36

I have just voted by post for the 2024 London mayoral and GLA elections and, as well as the usual shuffle of multiple ballot papers and double envelopes, I had to sign an envelope and include my date of birth.

The date-of-birth section requested a dd-mm-yyyy format and looked like ☐☐ ☐☐ 19☐☐ before I completed it. This was no problem for me and the 19☐☐ helped me avoid putting in today's date accidentally, but this would not be practical for any voter born in or after 2000 and now 18-24 years old.

I have checked this was not just a London issue and somebody in Cambridge saw the same thing on their postal votes for elections there. I do not know anybody young enough and with a postal vote to ask; the youngest I managed was born in 1997.

Are different envelopes printed for young postal voters which use 20☐☐?

1
  • 20
    I rolled back an edit which had removed the boxes, as they are an intrinsic part of the question
    – Henry
    Apr 15 at 13:09

1 Answer 1

40

Yes, different envelopes are printed. This came up during the 2019 general election, with some social media posts claiming that this was a deliberate decision to suppress young voter turnout.

The fact-checking charity Full Fact published a fact-check on this, having contacted a few councils to request an explanation. All of the councils confirmed that if the voter was born in the 21st century, their postal ballot pack will be prepended with '20' rather than '19'. As you suggest, the reason for partially filling in the date field is to avoid voters writing in the current date, rather than their date of birth.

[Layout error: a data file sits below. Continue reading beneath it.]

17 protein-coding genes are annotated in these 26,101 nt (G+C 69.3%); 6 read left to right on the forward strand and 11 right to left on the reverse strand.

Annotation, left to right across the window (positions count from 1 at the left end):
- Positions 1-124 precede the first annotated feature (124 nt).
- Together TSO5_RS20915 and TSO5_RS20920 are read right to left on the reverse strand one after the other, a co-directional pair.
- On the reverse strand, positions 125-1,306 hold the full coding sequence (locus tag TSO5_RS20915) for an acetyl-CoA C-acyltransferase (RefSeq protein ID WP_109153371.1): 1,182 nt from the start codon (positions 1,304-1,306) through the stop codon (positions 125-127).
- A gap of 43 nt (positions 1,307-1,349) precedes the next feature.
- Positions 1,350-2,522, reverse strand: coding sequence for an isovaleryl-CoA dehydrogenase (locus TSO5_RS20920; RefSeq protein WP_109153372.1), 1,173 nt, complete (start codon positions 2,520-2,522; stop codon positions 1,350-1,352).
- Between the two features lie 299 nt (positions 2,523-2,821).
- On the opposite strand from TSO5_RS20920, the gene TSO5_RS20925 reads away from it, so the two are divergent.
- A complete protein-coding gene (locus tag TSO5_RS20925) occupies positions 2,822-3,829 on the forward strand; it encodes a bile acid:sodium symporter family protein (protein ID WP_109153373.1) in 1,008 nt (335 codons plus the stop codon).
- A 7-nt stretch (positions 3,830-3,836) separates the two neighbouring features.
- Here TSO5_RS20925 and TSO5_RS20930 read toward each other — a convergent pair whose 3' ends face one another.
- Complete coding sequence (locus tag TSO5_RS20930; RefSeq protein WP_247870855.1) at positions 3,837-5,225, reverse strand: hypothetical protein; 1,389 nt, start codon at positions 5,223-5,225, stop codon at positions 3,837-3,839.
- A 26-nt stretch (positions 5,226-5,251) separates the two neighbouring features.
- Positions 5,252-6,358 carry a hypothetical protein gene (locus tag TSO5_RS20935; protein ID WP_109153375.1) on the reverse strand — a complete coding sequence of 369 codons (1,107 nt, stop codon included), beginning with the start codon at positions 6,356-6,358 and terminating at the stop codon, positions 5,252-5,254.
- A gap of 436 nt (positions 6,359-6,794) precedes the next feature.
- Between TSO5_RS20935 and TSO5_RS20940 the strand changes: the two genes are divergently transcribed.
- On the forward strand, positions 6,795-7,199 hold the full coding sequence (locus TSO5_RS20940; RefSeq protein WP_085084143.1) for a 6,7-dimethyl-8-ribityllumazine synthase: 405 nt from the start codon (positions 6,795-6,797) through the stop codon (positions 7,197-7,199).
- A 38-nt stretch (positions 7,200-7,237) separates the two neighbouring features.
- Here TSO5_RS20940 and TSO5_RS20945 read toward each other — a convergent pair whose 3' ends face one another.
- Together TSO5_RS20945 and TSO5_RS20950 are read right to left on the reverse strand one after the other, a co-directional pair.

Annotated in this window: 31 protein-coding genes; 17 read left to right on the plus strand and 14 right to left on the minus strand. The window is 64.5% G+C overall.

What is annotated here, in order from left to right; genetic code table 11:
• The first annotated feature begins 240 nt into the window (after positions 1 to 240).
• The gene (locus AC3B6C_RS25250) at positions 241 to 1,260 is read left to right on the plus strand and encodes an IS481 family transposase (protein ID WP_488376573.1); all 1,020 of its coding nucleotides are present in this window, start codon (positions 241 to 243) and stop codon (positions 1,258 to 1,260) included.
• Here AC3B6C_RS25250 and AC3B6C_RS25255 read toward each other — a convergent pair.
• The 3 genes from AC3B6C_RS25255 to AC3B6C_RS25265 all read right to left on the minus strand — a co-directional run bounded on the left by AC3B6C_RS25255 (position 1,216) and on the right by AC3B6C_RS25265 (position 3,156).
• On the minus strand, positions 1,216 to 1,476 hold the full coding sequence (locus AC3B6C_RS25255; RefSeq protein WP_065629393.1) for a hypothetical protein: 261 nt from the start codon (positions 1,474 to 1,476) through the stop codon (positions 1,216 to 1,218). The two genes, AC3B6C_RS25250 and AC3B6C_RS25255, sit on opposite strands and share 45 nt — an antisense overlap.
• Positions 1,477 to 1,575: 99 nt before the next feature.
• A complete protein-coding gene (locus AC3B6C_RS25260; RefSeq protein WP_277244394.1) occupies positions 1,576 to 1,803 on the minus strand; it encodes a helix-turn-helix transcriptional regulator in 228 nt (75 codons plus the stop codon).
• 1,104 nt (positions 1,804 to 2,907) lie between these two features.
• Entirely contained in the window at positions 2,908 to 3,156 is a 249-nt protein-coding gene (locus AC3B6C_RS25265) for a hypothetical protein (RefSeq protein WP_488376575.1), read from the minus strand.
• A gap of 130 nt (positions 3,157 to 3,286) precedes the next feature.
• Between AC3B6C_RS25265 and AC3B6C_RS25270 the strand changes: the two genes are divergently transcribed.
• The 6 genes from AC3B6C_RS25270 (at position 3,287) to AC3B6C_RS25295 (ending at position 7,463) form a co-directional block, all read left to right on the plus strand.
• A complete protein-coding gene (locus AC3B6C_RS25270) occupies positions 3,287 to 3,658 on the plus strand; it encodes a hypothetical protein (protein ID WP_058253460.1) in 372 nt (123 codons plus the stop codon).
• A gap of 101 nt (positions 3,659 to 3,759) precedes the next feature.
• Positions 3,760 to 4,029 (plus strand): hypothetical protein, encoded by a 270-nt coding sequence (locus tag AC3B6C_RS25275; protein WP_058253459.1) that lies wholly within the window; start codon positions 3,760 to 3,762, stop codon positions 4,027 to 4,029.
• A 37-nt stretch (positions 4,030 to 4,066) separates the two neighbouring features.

Bromley Council added that while the chance of a voter receiving a pack with the year number incorrectly filled in was very small, the voter "should just cross the '19' out and write their actual year of birth above".

5
  • 1
    If the current date is listed rather than the birthdate, is the vote invalid? If so, whether deliberate or not, I would expect this to disproportionately suppress young voter turnout as only those born in the 1900s have the benefit of the reminder. Apr 15 at 16:59
  • 3
    @BryanKrause yes, the vote is rejected at the verification stage, and the returning officer writes to the elector to explain why.
    – CDJB
    Apr 15 at 17:51
  • 3
    An obvious question, then, is why not just include the full year.
    – Obie 2.0
    Apr 15 at 22:19
  • 5
    @Obie2.0 presumably having to know your own year of birth helps authentication. Your neighbours receiving your post may know when your birthday is without knowing how old you are.
    – Henry
    Apr 16 at 9:01
  • 1
    @Obie2.0 it's all tricks to make people believe "they are doing something" and not simply checking some random boxes. See the history of pre-made food: psychologytoday.com/us/blog/inside-the-box/201401/…
    – EarlGrey
    Apr 16 at 12:18

You must log in to answer this question.

Not the answer you're looking for? Browse other questions tagged .